Uncertainty Avoiding Behavior and Cross-border Acquisitions

Author Name Marc BREMER  (Nanzan University) /HOSHI Akio  (Gakushuin University) /INOUE Kotaro  (Tokyo Institute of Technology) /SUZUKI Kazunori  (Waseda University)
Creation Date/NO. March 2015 15-E-033
Research Project Frontiers of Analysis on Corporate Governance: Growth, value creation and corporate governance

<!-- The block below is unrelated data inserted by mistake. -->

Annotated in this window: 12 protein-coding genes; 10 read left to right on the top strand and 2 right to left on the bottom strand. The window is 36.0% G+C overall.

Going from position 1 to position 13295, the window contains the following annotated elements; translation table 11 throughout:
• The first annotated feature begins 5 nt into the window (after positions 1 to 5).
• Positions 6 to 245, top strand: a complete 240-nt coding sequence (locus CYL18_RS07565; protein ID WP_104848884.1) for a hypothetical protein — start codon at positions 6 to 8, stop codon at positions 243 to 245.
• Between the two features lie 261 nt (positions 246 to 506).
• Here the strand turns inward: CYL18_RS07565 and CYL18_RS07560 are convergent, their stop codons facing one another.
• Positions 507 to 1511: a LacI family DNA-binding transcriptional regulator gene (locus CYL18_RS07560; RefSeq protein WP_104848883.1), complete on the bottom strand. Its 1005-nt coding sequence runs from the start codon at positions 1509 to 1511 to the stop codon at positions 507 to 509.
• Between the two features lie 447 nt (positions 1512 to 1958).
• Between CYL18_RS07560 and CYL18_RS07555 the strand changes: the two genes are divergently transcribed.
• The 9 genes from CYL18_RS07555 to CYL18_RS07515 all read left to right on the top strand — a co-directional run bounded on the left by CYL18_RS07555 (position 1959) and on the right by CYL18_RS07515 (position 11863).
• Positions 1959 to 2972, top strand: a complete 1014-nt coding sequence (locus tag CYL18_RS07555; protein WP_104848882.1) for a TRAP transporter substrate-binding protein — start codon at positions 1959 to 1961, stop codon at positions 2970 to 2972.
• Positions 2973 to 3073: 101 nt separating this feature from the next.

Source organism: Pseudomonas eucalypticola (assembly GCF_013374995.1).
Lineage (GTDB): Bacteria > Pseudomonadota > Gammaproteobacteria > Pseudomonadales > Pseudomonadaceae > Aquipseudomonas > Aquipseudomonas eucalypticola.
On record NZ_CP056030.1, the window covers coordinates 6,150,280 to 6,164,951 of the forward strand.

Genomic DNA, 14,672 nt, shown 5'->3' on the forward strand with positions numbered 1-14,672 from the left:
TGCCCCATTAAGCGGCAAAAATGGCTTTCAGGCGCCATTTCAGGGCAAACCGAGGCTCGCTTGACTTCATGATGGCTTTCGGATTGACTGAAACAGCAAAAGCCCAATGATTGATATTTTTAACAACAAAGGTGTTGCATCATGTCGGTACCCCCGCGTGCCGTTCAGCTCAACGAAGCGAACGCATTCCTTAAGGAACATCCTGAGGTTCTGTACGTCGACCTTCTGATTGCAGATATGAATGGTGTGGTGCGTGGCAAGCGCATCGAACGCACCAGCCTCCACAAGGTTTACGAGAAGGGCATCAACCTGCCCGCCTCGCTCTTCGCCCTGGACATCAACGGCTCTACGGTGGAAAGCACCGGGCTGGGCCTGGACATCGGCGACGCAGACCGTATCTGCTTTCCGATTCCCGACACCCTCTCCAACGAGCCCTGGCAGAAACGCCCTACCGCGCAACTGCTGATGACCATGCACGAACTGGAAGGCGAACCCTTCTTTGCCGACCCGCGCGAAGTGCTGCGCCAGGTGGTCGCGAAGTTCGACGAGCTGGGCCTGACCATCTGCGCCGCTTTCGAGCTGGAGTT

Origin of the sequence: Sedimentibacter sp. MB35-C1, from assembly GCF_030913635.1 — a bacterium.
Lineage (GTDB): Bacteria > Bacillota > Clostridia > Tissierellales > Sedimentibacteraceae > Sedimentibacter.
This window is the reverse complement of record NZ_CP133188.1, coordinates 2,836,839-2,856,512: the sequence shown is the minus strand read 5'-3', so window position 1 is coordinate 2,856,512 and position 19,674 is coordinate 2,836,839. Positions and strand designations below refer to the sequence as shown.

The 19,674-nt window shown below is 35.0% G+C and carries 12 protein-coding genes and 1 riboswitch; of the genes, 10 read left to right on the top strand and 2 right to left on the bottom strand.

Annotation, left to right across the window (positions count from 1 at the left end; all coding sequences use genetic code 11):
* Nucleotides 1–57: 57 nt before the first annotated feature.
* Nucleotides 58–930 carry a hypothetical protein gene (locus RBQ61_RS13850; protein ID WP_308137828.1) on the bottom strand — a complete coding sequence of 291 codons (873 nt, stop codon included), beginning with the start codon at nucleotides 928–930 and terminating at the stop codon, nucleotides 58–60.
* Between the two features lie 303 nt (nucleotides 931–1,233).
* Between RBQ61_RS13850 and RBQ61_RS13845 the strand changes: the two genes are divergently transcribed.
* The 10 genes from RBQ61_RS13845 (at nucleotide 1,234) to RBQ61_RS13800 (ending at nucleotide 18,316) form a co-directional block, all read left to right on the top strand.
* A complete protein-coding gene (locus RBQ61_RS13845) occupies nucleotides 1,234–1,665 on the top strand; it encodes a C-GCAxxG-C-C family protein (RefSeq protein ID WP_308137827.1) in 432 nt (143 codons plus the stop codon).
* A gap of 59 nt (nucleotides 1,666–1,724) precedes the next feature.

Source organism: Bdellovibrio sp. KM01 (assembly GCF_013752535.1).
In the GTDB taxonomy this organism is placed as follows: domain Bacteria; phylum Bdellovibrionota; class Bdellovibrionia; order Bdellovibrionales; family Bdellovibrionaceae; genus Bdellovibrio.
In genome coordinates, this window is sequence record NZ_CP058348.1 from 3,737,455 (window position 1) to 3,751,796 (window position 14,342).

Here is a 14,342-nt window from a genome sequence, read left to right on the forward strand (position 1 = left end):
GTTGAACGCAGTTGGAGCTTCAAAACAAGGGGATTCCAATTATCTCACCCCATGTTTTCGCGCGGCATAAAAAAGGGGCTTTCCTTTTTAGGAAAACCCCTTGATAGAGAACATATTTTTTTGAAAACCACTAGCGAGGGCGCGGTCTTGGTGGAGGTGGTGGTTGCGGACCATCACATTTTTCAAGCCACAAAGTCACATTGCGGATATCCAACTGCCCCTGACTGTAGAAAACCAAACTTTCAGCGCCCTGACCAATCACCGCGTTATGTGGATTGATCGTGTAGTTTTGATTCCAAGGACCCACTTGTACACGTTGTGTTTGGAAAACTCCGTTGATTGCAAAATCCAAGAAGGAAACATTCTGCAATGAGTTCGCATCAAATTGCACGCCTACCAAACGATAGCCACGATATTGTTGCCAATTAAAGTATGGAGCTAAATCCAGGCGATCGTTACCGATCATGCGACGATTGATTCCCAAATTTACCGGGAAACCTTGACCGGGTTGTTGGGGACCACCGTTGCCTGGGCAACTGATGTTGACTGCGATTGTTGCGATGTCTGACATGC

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The influence of managerial attitudes on corporate finance has become a topic of great interest. For example, Malmendier and Tate (2008) show that overconfident managers are more likely to conduct acquisitions. This research explores the impact of national business cultures on cross-border acquisitions. Business cultures can influence the ways managers cope with uncertainty and their subsequent business decisions, as was described in seminal research by Hofstede (1991). By their very nature, cross-border acquisitions require that managers deal with different cultures and higher levels of uncertainty. We seek to understand how business cultures affect value in cross-border acquisitions using data from the Asia-Pacific Rim region over the period 2000-2009. The countries in this region have large cultural differences, and the potential gains from acquisitions are very substantial, so these data are an excellent population for analysis. Our results show that different business cultures have an important influence on financial decisions by firms in ways that are consistent with classic research by Knight (2006), and also that different business cultures cope with uncertainty in different ways. We find that acquirers from countries with a high aversion to uncertainty conduct fewer cross-border acquisitions. Furthermore, these high uncertainty averse firms pay a higher price for control in cross-border deals.